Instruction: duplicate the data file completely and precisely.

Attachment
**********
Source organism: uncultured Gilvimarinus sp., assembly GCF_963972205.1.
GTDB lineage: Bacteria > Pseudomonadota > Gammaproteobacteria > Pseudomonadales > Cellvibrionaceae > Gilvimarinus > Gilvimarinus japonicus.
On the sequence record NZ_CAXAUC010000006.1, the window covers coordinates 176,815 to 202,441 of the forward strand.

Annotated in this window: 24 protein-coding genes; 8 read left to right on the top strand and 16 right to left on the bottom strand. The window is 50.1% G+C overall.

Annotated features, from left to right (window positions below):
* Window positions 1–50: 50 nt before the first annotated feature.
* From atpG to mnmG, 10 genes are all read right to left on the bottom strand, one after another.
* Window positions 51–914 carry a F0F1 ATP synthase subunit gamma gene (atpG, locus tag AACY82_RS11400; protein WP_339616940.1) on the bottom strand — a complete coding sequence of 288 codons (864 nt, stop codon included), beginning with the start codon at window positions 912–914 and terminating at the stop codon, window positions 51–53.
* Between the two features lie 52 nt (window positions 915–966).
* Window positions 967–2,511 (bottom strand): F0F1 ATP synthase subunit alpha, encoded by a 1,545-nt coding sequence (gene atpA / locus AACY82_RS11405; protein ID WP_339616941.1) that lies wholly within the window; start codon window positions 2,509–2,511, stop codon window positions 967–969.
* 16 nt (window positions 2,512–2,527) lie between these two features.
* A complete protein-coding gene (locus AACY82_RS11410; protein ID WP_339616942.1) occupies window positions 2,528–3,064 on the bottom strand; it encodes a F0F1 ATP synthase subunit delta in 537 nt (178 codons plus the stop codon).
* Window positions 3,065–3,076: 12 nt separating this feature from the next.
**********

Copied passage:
Source organism: uncultured Gilvimarinus sp., assembly GCF_963972205.1.
GTDB lineage: Bacteria > Pseudomonadota > Gammaproteobacteria > Pseudomonadales > Cellvibrionaceae > Gilvimarinus > Gilvimarinus japonicus.
On the sequence record NZ_CAXAUC010000006.1, the window covers coordinates 176,815 to 202,441 of the forward strand.

Annotated in this window: 24 protein-coding genes; 8 read left to right on the top strand and 16 right to left on the bottom strand. The window is 50.1% G+C overall.

Annotated features, from left to right (window positions below):
* Window positions 1–50: 50 nt before the first annotated feature.
* From atpG to mnmG, 10 genes are all read right to left on the bottom strand, one after another.
* Window positions 51–914 carry a F0F1 ATP synthase subunit gamma gene (atpG, locus tag AACY82_RS11400; protein WP_339616940.1) on the bottom strand — a complete coding sequence of 288 codons (864 nt, stop codon included), beginning with the start codon at window positions 912–914 and terminating at the stop codon, window positions 51–53.
* Between the two features lie 52 nt (window positions 915–966).
* Window positions 967–2,511 (bottom strand): F0F1 ATP synthase subunit alpha, encoded by a 1,545-nt coding sequence (gene atpA / locus AACY82_RS11405; protein ID WP_339616941.1) that lies wholly within the window; start codon window positions 2,509–2,511, stop codon window positions 967–969.
* 16 nt (window positions 2,512–2,527) lie between these two features.
* A complete protein-coding gene (locus AACY82_RS11410; protein ID WP_339616942.1) occupies window positions 2,528–3,064 on the bottom strand; it encodes a F0F1 ATP synthase subunit delta in 537 nt (178 codons plus the stop codon).
* Window positions 3,065–3,076: 12 nt separating this feature from the next.